Students discuss storm over banner


Board member ‘proud’ how McClain, HHS dealt with fallout

The Times-Gazette



Student council members and administrators from Hillsboro and McClain high schools are pictured outside Hillsboro High School after they met last week.


In the wake of a controversy involving a banner displayed at a recent football game between the Greenfield McClain Tigers and the Hillsboro Indians, members of the Greenfield McClain High School student council traveled to Hillsboro High School to meet with members of the HHS student council.

Tom Milbery, a former teacher and current member of the Hillsboro City Schools Board of Education, wrote an account of the Nov. 2 meeting and shared it with The Times-Gazette.

The purpose of the meeting, wrote Milbery, “was to share thoughts and concerns about the banner incident that occurred at the schools’ final football game which drew state, national, and even international news coverage because of the reference to the ‘Trail of Tears.’”

Reaction to the banner was universally negative, Milbery noted, making its way to social media “where comments were particularly negative and reflected poorly on Highland County.”

“These student representatives were further asked to find ways to work together to prevent this from happening again and ways to turn this unfortunate incident into a positive learning experience for both school communities,” Milbery wrote.

The idea for the meeting came from Jason Snively, HHS principal, and his Greenfield counterpart, Jason Potts. “Both educators structured the meeting for the students with questions and a brief introduction. From that point the students took control of the meeting, which was held in a conference room utilizing a round table forum style,” wrote Milbery.

Potts, in his introduction, “explained the events which led to the creation of the banner which was discovered on Pinterest and was utilized by the McClain cheerleaders as a banner for their team. Neither Potts nor any other school administrator had seen the banner before its use at the game.”

In the spirit of an intense county rivalry, “the cheerleaders and their advisor, acting without any intention of malice or racism, created and used the banner,” Milbery wrote. “A snapshot was taken, placed on social media, and the story went viral.”

Potts explained that when he called the cheerleaders into his office the following Monday, “Every one of those youngsters had their heads down and were in tears,” Potts said, according to Milbery’s account. Greenfield schools immediately placed an apology on its Facebook page, but the ensuing comments “were so caustic that it had to be removed,” wrote Milbery.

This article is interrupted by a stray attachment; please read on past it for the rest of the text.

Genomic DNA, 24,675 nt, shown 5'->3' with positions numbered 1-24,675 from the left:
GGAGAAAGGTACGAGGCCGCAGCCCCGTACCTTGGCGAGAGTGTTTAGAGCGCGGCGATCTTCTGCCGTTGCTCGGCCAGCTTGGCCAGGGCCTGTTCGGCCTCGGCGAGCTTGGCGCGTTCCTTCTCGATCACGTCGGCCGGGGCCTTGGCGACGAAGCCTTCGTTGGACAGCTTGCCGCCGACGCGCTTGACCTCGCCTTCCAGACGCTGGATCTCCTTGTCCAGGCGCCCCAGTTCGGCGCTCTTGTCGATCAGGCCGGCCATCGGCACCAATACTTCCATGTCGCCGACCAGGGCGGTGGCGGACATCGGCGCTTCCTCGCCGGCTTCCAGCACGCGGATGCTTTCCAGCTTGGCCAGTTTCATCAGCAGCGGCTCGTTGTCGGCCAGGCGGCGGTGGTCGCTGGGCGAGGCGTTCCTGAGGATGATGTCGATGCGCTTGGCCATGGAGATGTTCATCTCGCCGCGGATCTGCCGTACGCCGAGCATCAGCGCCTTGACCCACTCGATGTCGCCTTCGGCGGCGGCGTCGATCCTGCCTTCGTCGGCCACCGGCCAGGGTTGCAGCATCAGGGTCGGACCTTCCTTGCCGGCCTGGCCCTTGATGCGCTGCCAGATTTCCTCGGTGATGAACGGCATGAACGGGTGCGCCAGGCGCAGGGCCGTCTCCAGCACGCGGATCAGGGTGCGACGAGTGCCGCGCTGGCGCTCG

Potts explained that he worked 10 hours on that Saturday and again on Sunday “and received communication from around the world.” The Greenfield school’s web page “has a well-crafted and heartfelt apology which appears first and foremost on its site,” wrote Milbery, who added that Potts “also explained numerous educational steps which will be used to educate McClain students on Native American culture, history and traditions.”

From Hillsboro’s perspective, Snively “expressed his appreciation for the steps taken by the Greenfield schools, and said that the world took it more seriously than the kids did. He challenged the student leaders to find ways to turn this adversity into something good to make for a friendlier rivalry.”

Snively explained that steps would be taken at Hillsboro to make students aware of the Native American culture and traditions which it represents.

“We want to represent and share the Native American’s traditions and culture in a positive way,” said Snively.

Milbery wrote that comments from the students demonstrated their concern as well. “One student commented how much it was appreciated that the Hillsboro cheerleaders reached out to show support for the Greenfield cheerleaders. Students also spoke about encouraging their peers to use social media in a way that best reflects themselves, their respective schools and the county. One very popular idea mentioned was a joint fundraiser to support a Native American organization or site such as Seip Mound or Serpent Mound.”

Milbery said, “I was so humbled and impressed with the thoughtful reflections of the students. I was also very impressed with the administrators and staffs from both schools for turning this unfortunate incident into a positive learning experience for the students and encouraging both schools to come together. I left the meeting very proud of our children from Highland County.”

Student council members and administrators from Hillsboro and McClain high schools are pictured outside Hillsboro High School after they met last week.
http://timesgazette.com/wp-content/uploads/2016/11/web1_Students-pic.jpgStudent council members and administrators from Hillsboro and McClain high schools are pictured outside Hillsboro High School after they met last week.
Board member ‘proud’ how McClain, HHS dealt with fallout

The Times-Gazette

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